Forget the rain forest. The Internet is the world's true carbon sink.

The ever-expanding IP network probably eliminates more carbon than it creates, according to Subodh Bapat, the vice president at Sun Microsystems that heads up the company's energy and environmental efforts, speaking at the State of the Clean Green Industry sponsored by the SD Forum today.

Overall, the Internet is probably "carbon negative," he said.

Think about a world without it. "You would have printed a lot more brochures. You would have printed more books. You would have traveled more. You have online shopping," he said. "A lot of stuff has become more efficient."

The carbon benefits of the Internet are important for Sun's business, of course. The more people move online, the more opportunities Sun has to sell servers and storage systems.

But Bapat also said he urges server makers and other people in the IT industry to reach out to regulators. Right now, agencies in the E.U., the U.S. and Japan are putting together regulations for controlling power consumption in data centers. Data centers consume 1.5 percent of the power in the U.S. (and 2.5 percent in Northern California) but it's growing.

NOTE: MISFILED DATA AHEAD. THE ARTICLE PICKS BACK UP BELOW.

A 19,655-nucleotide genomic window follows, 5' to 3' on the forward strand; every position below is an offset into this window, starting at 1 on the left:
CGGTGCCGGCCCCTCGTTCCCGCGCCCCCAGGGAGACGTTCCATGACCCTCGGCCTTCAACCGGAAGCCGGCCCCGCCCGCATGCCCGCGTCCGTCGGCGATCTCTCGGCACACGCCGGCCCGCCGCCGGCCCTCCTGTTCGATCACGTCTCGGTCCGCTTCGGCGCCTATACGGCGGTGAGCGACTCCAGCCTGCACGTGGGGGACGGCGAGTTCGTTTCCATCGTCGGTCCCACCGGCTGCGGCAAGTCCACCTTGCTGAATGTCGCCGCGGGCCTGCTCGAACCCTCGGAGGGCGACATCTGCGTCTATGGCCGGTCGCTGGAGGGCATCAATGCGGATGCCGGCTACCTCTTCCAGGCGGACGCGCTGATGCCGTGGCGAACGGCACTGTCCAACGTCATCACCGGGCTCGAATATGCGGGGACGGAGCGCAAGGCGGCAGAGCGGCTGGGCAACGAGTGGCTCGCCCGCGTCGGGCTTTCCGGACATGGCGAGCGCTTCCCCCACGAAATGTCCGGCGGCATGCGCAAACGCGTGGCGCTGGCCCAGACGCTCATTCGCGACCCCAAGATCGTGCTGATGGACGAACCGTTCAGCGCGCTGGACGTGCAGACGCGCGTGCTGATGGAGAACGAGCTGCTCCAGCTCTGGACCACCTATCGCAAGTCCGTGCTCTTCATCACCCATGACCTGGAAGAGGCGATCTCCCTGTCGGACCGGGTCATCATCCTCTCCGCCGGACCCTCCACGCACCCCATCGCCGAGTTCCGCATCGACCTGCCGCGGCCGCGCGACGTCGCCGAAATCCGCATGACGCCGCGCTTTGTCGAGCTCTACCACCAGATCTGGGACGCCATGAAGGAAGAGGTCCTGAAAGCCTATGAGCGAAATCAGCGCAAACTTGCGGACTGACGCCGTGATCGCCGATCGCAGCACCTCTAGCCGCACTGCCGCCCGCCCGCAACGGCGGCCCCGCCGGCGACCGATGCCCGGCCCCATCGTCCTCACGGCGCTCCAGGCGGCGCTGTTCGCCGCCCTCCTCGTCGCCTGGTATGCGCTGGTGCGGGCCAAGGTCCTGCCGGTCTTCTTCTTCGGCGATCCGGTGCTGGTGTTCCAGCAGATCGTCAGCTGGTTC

The danger is that regulators won't pass effective regulations. In the first version of Energy Star for servers, for instance,  the specifications only concentrate on idle time. That's the same as rating a car's mileage by how it does at a stop sign. Regulators need to look at the way the system performs under different conditions.

"There is a net value here that doesn't necessarily follow from the fact that data centers consume power, t; he said. "The regulators don't understand that there are productivity enhancements because of data centers and servers."

Following the Energy Star rating for servers, there will also be ratings for storage systems and entire data centers.

Energy Star is voluntary, he said. However, government agencies often make Energy Star rating mandatory when it comes to buying equipment. Thus, the "voluntary" regulations become almost mandatory in a practical sense, he said.